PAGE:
A. The pearl has always had a special status in the rich and powerful all through the history. For instance, women from ancient Rome went to bed with pearls on them, so that they could remind themselves how wealthy they were after waking up. Pearls used to have more commercial value than diamonds until jewellers learnt to cut gems. In the eastern countries like Persia, ground pearl powders could be used as a medicine to cure anything including heart diseases and epilepsy.
B. Pearls can generally be divided into three categories: natural, cultured and imitation. When an irritant (such as a grain of sand) gets. inside a certain type of oyster, mussel, or clam, the mollusc will secrete a fluid as a means of defence to coat the irritant. Gradually, layers are accumulated around the irritant until a lustrous natural pearl is formed.
C. A cultured pearl undergoes the same process. There is only one difference between cultured pearls and natural ones: in cultured pearls, the irritant is a head called ‘mother of pearl’ and is placed in the oyster through surgical implantation. This results in much larger cores in cultivated pearls than those in natural pearls. As long as there are enough layersof nacre (the secreted fluid covering the irritant) to create a gorgeous, gem-quality pearl; the size of the nucleus wouldn’t make a difference to beauty or durability.
D. Pearls can come from both salt and freshwater sources. Typically, pearls from salt water usually have high quality, although several freshwater pearls are considered high in quality, too. In addition, freshwater pearls often have irregular shapes, with a puffed rice appearance. Nevertheless, it is the individual merits that determine the pearl’s value more than the sources of pearls. Saltwater pearl oysters are usually cultivated in protected lagoons or volcanic atolls, while most freshwater cultured pearls sold today come from China. There are a number of options for producing cultured pearls: use fresh water or sea water shells, transplant the graft into the mantle or into the gonad, add a spherical bead or do it nonbeaded.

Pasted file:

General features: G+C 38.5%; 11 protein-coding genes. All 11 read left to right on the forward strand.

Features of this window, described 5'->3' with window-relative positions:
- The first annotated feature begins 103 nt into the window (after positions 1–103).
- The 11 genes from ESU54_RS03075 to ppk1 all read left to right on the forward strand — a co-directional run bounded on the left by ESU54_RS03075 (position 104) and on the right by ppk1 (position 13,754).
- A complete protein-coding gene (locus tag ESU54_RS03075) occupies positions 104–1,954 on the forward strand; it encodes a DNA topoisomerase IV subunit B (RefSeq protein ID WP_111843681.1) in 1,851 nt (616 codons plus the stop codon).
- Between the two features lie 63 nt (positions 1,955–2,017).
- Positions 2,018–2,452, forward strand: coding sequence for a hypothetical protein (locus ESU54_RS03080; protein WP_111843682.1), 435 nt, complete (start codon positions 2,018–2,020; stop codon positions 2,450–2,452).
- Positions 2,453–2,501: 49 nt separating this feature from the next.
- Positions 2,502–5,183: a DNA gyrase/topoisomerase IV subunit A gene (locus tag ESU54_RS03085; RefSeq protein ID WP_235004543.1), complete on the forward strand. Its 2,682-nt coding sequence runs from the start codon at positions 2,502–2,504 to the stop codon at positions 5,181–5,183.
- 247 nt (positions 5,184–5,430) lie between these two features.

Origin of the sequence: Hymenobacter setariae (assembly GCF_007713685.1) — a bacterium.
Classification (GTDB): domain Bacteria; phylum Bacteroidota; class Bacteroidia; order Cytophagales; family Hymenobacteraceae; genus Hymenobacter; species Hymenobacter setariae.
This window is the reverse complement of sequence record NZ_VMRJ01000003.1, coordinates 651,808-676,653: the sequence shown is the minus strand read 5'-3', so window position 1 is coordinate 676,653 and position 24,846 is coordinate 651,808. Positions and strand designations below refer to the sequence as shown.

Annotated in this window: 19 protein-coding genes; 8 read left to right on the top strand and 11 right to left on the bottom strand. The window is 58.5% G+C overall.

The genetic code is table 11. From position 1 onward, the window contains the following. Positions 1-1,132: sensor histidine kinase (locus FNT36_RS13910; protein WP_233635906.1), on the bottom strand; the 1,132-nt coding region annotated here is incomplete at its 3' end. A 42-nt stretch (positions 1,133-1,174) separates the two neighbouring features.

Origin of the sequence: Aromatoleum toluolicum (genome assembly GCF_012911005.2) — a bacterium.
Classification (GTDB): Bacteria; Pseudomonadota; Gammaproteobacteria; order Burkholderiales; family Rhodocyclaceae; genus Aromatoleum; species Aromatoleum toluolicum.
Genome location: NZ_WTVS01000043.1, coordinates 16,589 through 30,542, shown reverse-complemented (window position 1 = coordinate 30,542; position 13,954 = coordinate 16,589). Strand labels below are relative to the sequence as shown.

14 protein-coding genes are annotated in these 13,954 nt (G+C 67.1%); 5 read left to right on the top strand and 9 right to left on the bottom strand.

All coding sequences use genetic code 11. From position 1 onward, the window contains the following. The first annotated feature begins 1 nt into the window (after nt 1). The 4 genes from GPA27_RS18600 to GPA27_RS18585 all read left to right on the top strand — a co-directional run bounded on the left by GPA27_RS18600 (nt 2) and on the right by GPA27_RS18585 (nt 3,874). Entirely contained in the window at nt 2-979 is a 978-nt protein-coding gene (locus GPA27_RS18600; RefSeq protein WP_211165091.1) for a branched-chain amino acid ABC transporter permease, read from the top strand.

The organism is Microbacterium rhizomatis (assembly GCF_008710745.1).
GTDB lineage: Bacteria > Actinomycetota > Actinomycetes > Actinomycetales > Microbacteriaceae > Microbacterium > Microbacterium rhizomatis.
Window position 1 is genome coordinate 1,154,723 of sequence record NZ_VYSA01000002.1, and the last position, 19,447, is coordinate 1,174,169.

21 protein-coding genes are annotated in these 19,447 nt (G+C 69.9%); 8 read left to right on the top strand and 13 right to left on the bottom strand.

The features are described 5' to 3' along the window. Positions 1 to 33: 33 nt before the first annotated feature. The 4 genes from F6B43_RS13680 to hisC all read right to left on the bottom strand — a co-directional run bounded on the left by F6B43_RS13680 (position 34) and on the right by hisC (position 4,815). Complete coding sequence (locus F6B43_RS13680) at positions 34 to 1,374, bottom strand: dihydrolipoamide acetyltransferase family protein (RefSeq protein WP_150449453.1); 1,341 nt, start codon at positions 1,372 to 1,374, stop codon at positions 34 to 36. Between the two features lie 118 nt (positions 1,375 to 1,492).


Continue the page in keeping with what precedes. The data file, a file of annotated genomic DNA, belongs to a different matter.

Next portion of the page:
E. No matter which method is used to get pearls, the process usually takes several years. Mussels must reach a mature age, which may take up almost three years, and then be transplanted an irritant. When the irritant is put in place, it takes approximately another three years for a pearl to reach its full size. Sometimes, the irritant may berejected. As a result, the pearl may be seriously deformed, or the oyster may directly die from such numerous complications as diseases. At the end of a 5- to 10-year circle, only half of the oysters may have made it through. Among the pearls that are actually produced in the end, only about 5% of them will be high-quality enough for the jewellery makers.
F. Imitation pearls are of another different story. The Island of Mallorca in Spain is renowned for its imitation pearl industry. In most cases, a bead is dipped into a solution made from fish scales. But this coating is quite thin and often wears off. One way to distinguish the imitation pearls is to have a bite on it. Fake pearls glide through your teeth, while the layers of nacre on the real pearls feel gritty.
G. Several factors are taken into account to evaluate a pearl: size, shape, Colour, the quality of surface and lustre. Generally, the three types of pearls come in such order (with the value decreasing): natural pearls, cultured pearls and imitation pearls (which basically arc worthless). For jewellers, one way to tell whether a pearl is natural or cultured is to send it to a gem lab and perform an X-ray on it. High-quality natural pearls are extremely rare. Japan’s Akoya pearls are one of the glossiest pearls out there, while the' south sea water of Australia is a cradle to bigger pearls.
H. Historically, the pearls with the highest quality around the globe are found in the Persian Gulf, particularly around Bahrain. These pearls have to be hand-harvested by divers with no advanced equipment. Unfortunately, when the large reserve of oil was discovered in the early 1930s, Persian Gulf’s natural pearl industry came to a sudden end because the contaminated water destroyed the once pristine pearls. In the present days, India probably has the largest stock of natural pearls. However, it is quite an irony that a large part of India’s slock of natural pearls are originally from Bahrain.